Repurposing Drugs for Metastatic Melanoma Treatment

Sometimes, you have all of the tools you need to solve a problem and you don’t even know it. That’s because you need to get creative and use those tools in ways other than originally intended.

That is exactly what researchers are doing to treat metastatic melanoma. They are looking to drugs used to treat other diseases with surprising results.

Two university studies were recently published that repurposed FDA-approved medications to treat melanoma.

FDA-Approved Leukemia Drug

For a vast majority of patients treated with BRAF/MEK inhibitor cocktails, the drugs can stop working after about a year. A sort of resistance is built up.

Researchers at the University of Kentucky were able to overcome that treatment resistance using an existing FDA-approved drug. Medication used for more than a decade to treat leukemia could greatly improve the effectiveness of metastatic melanoma.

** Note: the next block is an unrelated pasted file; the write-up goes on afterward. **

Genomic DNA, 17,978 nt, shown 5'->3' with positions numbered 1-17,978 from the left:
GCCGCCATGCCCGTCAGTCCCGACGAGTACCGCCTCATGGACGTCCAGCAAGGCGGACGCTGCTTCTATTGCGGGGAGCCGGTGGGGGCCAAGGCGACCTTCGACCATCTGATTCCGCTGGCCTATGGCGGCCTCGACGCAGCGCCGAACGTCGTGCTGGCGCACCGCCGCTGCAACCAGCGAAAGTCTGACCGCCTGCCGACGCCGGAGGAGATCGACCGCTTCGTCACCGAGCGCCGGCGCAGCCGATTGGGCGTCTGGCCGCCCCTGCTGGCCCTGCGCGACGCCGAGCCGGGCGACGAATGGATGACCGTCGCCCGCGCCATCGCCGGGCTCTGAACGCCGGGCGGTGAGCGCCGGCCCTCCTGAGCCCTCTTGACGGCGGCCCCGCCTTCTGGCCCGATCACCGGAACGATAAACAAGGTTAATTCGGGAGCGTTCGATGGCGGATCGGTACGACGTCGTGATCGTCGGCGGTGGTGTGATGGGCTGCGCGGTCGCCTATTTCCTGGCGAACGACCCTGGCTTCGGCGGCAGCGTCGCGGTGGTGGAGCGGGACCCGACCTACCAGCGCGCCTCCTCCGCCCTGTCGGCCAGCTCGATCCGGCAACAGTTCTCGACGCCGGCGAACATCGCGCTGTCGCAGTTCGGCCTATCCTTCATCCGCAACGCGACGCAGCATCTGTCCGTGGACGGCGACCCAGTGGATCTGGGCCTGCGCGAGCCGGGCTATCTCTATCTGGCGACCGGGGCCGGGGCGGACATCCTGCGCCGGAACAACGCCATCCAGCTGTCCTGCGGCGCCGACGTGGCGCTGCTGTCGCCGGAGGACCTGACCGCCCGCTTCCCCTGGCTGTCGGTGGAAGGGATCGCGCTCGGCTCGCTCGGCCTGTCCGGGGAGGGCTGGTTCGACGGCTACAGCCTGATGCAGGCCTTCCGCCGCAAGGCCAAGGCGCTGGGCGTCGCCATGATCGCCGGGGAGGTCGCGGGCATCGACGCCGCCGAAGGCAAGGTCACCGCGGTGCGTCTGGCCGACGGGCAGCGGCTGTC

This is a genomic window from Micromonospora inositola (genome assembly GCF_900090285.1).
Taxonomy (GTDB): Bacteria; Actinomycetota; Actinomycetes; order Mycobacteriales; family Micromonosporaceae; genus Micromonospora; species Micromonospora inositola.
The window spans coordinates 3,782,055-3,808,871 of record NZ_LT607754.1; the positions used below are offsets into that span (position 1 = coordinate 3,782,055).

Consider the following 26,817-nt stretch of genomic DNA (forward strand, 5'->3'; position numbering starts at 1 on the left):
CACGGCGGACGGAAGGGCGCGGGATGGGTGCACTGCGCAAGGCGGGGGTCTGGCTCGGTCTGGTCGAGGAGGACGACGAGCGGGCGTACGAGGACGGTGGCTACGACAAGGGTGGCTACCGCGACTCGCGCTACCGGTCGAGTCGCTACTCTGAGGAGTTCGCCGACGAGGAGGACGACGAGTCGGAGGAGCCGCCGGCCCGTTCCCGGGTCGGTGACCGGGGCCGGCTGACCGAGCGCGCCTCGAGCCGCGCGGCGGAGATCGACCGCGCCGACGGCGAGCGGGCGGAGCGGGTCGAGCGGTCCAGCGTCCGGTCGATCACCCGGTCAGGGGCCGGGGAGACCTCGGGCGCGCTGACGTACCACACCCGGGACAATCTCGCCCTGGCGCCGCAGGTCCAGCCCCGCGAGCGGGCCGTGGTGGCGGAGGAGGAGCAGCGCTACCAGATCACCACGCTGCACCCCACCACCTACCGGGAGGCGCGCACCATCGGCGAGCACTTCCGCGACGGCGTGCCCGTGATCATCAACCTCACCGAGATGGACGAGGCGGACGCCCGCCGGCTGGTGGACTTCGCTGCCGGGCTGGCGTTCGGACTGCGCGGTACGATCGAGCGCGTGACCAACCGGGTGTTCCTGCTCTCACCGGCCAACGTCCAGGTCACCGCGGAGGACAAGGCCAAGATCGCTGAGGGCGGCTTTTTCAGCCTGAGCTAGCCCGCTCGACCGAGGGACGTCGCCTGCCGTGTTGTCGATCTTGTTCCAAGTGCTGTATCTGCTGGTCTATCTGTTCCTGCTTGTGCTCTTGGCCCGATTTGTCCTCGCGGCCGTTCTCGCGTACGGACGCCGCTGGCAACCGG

New Class of Sedatives

Related to Valium and Xanax, this new class of sedatives could boost the results of radiation and immunotherapy treatments, while reducing toxic side effects.

Early studies at the University of Cincinnati saw tumors shrink or even disappear in animal subjects given the sedatives during traditional cancer treatment.


Thanks to creative thinking, these initial findings could lead to unlocking the full healing power of medications already in your local pharmacy.